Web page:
Travis Bristol

Wednesday, February 14, 2018
Penn GSE, Room 203, 12:00 p.m. – 1:15 p.m.

Travis Bristol is an assistant professor at Boston University whose research agenda is centered on three interrelated strands: (1) district and school-based practices that support teachers of color; (2) national, state, and local education policies that enable and constrain the workplace experiences and retention for teachers of color; and (3) the intersection of race and gender in schools. 

 

Janelle Scott

Wednesday, March 14, 2018
Penn GSE, Room 203, 12:00 p.m. – 1:15 p.m.

Janelle Scott is an associate professor at the University of California-Berkeley. She studies the relationship between education, policy, and equality of opportunity, and centers on three related policy strands: (1) the racial politics of public education; (2) the politics of school choice, marketization, and privatization; and (3) the role of elite and community-based advocacy in shaping public education.

 

Robbin Chapman

Wednesday, April 11, 2018
Penn GSE, Room 203, 12:00 p.m. – 1:15 p.m.

Robbin Chapman is the associate provost and academic director of diversity and inclusion at Wellesley College. Her research focalizes on equity, education and Computer Science theory to create a space where students reimagine how learning flourishes in partnership with digital technologies.


Past Events

Dr. Ruth N. López Turley

Professor of Sociology
Rice University
Director, Houston Education Research Consortium
“Connecting Research and Policy to Reduce Inequality”

 

Dr. Cecilia Rios-Aguilar

Associate Professor of Education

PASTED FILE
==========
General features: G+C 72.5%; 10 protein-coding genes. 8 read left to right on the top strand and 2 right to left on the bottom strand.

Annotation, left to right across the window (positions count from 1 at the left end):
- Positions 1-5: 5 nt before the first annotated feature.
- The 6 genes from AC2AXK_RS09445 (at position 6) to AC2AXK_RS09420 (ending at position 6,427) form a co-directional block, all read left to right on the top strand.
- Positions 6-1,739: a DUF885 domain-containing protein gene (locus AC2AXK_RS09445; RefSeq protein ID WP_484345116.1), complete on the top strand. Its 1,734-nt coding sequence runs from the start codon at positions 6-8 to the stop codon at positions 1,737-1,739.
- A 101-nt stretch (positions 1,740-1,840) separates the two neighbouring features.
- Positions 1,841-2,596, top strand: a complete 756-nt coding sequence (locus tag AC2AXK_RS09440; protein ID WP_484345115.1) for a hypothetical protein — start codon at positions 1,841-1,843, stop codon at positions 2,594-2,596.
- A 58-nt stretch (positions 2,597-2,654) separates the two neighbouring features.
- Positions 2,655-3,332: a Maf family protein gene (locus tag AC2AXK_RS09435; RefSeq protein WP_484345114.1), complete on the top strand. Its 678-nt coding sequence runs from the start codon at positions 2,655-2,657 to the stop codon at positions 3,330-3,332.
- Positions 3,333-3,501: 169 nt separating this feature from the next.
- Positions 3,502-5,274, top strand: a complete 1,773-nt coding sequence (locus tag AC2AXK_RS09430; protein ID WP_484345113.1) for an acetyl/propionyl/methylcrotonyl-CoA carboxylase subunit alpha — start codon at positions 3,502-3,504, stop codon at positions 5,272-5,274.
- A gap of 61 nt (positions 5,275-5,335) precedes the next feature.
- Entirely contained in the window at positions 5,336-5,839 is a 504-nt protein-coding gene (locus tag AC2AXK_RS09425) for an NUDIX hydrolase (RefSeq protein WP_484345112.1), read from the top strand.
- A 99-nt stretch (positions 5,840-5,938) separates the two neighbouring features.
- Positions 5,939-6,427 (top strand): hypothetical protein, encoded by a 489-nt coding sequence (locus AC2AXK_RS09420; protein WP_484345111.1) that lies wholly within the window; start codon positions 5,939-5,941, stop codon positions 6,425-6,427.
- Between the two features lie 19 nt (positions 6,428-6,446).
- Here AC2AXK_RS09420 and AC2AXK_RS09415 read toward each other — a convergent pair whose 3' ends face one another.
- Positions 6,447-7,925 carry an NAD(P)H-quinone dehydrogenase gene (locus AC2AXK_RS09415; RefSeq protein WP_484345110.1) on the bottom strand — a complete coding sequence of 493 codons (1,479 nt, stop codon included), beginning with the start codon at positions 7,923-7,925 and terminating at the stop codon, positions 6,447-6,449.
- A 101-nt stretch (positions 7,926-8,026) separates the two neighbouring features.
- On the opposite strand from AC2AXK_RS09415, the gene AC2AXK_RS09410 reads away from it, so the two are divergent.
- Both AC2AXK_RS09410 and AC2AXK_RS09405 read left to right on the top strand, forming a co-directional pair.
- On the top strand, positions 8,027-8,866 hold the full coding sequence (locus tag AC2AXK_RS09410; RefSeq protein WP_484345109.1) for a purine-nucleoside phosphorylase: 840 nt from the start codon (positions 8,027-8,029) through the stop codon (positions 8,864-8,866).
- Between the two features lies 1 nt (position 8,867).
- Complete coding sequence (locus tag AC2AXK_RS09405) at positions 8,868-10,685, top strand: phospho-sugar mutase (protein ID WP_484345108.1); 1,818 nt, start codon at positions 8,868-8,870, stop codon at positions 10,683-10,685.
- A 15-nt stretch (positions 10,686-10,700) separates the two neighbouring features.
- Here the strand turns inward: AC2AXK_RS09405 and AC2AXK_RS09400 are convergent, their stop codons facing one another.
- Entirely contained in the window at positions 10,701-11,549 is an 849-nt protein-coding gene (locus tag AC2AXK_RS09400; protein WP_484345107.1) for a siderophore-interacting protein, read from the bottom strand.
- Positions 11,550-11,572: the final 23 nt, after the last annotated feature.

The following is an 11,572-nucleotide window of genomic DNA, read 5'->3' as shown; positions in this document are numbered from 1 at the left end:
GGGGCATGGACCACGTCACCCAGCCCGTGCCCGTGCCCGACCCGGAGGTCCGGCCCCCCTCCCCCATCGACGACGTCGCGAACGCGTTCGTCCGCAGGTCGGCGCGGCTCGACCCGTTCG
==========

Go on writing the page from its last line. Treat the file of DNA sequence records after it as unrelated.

Director, Higher Education Research Institute
University of California Los Angeles
“Using Big (and Critical) Data to Unmask Inequities in Community Colleges” 

 

Dr. Brenda Jones-Harden

Associate Professor, Developmental Science Program
Department of Human Development, University of Maryland
“Buffering Children Against Adversity Through Early Childhood Intervention”

 

Dr. Angel L. Harris

Professor of Sociology & African and African American Studies, Duke University
“Is the Compass Really Broken: Parental Involvement in Children’s Education” 

 

Dr. John Diamond

Associate Professor
University of Wisconsin-Madison, School of Education
“Despite the Best Intentions: The Persistence of Racial Inequality in “Good: Schools” 

 

Dr. Derrick Darby

Professor
University of Kansas
Department of Philosophy
"Why the Origins of the Racial Achievement Gap Matters" 

 

Dr. Ebony McGee

Assistant Professor
Vanderbilt, Peabody College of Education
"Marginalized STEM Talent: Young, Gifted, and Robust...yet Fragile"

 

Dr. Caroline Turner

Professor of Education Leadership & Poicy Studies
California State University-Sacramento
"Modeling Mentoring Across Race/Ethnicity and Gender: Practices to Cultivate the Next Generation of Diverse Faculty"

 

Dr. Rich Milner

Professor
University Of Pittsburgh
“Reforming Teacher Education in Challenging Times”

 

Dr. Kimberly Griffin 

Associate Professor of Counseling & Personnel Services
University of Maryland College of Education
“Aligning Agendas: Reconsidering Connections between Excellence, Mentoring, and Faculty Diversity” 

 

Dr. Brendesha Tynes 

Associate Professor of Education Psychology
Rossier School of Education, University of Southern California
“Online Racial Discrimination and Mental Health Outcomes among a Diverse, School-Based Sample of Adolescents”

 

Dr. Vanessa Siddle Walker

Samuel Candler Dobbs Professor of Educational Studies
Division of Educational Studies, Emory University
“A More Effective Way”: An African American Curricular Model for Education in the Segregated South”